In canon law, a confraternity is a voluntary association, usually of laity, which is established under Church authority for the promotion of some work of devotion, charity, or instruction undertaken for the love of God. Confraternities are subject to the assent of the bishop and their Constitutions subject to his approval.
Confraternities of Penitents were common during the Middle Ages with over a hundred such confraternities existing in Rome alone. Members met together, often in their own churches, for support and prayer. The confraternities were distinguished from each other by a specific garb, which concealed the identity of the wearer, by their spiritual and corporal works of mercy, and by different penitential and prayer practices. Each confraternity took a name for itself, often selecting the name of a saint, a title of Our Lady or of Christ, or a specific devotion of the Church. Many confraternities were under the specific patronage of individuals who later were recognized by the Church as saints.
The modern Confraternity of Penitents is in a direct line with those of the Middle Ages. Its Rule is to be lived privately and quietly in one's own home. The clothing colors and styles are modern yet without being flashy or colorful so that the general public is unable to identify who is a member of the Confraternity. The Rule has specific penitential and prayer practices. Penitents participate in spiritual and corporal works of mercy of their own choosing. The Rule is intended to be lived in a supportive community environment, whether in a local gathering or through email or postal mail and telephone support. The local groups take names for themselves, selecting either the name of a saint, a title of Our Lady or of Christ, or a specific devotion of the Church.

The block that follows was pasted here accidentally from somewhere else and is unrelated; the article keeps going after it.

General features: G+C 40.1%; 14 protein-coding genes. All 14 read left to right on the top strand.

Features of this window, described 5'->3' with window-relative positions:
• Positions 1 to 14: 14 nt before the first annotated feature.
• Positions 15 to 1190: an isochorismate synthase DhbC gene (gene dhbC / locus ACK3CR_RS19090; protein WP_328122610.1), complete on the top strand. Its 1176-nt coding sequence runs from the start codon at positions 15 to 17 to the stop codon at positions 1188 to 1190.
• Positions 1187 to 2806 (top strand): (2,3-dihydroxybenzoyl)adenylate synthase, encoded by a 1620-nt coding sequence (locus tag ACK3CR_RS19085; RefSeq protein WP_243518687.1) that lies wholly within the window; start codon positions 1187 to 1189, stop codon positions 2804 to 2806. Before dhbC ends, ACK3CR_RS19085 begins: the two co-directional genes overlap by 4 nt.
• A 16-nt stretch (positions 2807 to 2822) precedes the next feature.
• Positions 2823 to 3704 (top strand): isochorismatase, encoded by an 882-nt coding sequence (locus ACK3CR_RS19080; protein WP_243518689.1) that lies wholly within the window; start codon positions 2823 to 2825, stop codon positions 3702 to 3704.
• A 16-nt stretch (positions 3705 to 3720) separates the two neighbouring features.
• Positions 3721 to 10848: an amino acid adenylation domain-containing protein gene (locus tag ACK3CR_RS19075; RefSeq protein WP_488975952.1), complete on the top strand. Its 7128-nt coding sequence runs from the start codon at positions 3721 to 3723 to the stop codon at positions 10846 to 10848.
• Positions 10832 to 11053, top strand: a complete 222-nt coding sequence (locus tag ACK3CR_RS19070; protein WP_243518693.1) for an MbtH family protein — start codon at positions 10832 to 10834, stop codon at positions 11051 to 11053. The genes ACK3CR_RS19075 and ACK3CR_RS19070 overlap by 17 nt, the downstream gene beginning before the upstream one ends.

MORE ON OUR HISTORY
The Confraternity of Penitents has members in various parts of the world. With the ongoing guidance of our Visitor and Diocese, our members embrace the life of conversion with joy, trusting in God's guidance and desirous to live in peace and love with all while gently witnessing to the call to repentance preached by Our Lord Jesus Christ.
Any Catholic who embraces all the teachings of the Catholic Church as taught by the Pope and the bishops in communion with Him is invited to become a penitent and to live our holy way of life in peace and joy. Please contact us for more information.
May God bless all penitents everywhere! Please pray for us.